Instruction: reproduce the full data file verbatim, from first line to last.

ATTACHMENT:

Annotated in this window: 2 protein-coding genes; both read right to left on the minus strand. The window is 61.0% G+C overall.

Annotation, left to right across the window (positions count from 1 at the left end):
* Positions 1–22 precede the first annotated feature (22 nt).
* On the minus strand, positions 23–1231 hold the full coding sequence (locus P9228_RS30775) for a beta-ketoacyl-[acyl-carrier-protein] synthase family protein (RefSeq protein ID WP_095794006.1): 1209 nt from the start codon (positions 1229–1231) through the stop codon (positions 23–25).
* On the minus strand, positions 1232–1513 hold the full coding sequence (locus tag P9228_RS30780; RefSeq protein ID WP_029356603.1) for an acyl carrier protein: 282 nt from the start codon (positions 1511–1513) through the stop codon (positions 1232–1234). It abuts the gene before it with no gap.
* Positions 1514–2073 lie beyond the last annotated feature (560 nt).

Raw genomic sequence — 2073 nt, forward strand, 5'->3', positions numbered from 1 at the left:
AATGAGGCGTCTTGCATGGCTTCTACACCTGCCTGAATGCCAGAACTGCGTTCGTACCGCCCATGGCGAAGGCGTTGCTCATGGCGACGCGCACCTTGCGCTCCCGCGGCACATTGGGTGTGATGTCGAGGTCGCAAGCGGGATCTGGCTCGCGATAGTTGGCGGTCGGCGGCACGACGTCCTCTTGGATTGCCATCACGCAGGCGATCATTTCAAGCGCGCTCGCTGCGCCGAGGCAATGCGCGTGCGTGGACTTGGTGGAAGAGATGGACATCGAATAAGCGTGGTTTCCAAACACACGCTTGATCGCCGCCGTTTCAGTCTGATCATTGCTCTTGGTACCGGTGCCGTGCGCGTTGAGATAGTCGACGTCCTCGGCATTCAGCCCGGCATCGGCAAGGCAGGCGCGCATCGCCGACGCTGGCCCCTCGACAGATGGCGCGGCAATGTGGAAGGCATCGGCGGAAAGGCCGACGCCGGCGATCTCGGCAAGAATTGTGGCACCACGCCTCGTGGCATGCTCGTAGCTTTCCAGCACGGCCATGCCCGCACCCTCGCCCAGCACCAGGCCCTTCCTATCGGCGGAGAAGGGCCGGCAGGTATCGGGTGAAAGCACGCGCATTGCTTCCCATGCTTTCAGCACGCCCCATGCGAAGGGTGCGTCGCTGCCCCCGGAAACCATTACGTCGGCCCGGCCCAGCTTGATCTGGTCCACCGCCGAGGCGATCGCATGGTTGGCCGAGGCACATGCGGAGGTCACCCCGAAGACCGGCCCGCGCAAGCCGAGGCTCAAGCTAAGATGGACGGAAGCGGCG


Annotated in this window: 2 protein-coding genes; both read right to left on the minus strand. The window is 61.0% G+C overall.

Annotation, left to right across the window (positions count from 1 at the left end):
* Positions 1–22 precede the first annotated feature (22 nt).
* On the minus strand, positions 23–1231 hold the full coding sequence (locus P9228_RS30775) for a beta-ketoacyl-[acyl-carrier-protein] synthase family protein (RefSeq protein ID WP_095794006.1): 1209 nt from the start codon (positions 1229–1231) through the stop codon (positions 23–25).
* On the minus strand, positions 1232–1513 hold the full coding sequence (locus tag P9228_RS30780; RefSeq protein ID WP_029356603.1) for an acyl carrier protein: 282 nt from the start codon (positions 1511–1513) through the stop codon (positions 1232–1234). It abuts the gene before it with no gap.
* Positions 1514–2073 lie beyond the last annotated feature (560 nt).

Raw genomic sequence — 2073 nt, forward strand, 5'->3', positions numbered from 1 at the left:
AATGAGGCGTCTTGCATGGCTTCTACACCTGCCTGAATGCCAGAACTGCGTTCGTACCGCCCATGGCGAAGGCGTTGCTCATGGCGACGCGCACCTTGCGCTCCCGCGGCACATTGGGTGTGATGTCGAGGTCGCAAGCGGGATCTGGCTCGCGATAGTTGGCGGTCGGCGGCACGACGTCCTCTTGGATTGCCATCACGCAGGCGATCATTTCAAGCGCGCTCGCTGCGCCGAGGCAATGCGCGTGCGTGGACTTGGTGGAAGAGATGGACATCGAATAAGCGTGGTTTCCAAACACACGCTTGATCGCCGCCGTTTCAGTCTGATCATTGCTCTTGGTACCGGTGCCGTGCGCGTTGAGATAGTCGACGTCCTCGGCATTCAGCCCGGCATCGGCAAGGCAGGCGCGCATCGCCGACGCTGGCCCCTCGACAGATGGCGCGGCAATGTGGAAGGCATCGGCGGAAAGGCCGACGCCGGCGATCTCGGCAAGAATTGTGGCACCACGCCTCGTGGCATGCTCGTAGCTTTCCAGCACGGCCATGCCCGCACCCTCGCCCAGCACCAGGCCCTTCCTATCGGCGGAGAAGGGCCGGCAGGTATCGGGTGAAAGCACGCGCATTGCTTCCCATGCTTTCAGCACGCCCCATGCGAAGGGTGCGTCGCTGCCCCCGGAAACCATTACGTCGGCCCGGCCCAGCTTGATCTGGTCCACCGCCGAGGCGATCGCATGGTTGGCCGAGGCACATGCGGAGGTCACCCCGAAGACCGGCCCGCGCAAGCCGAGGCTCAAGCTAAGATGGACGGAAGCGGCG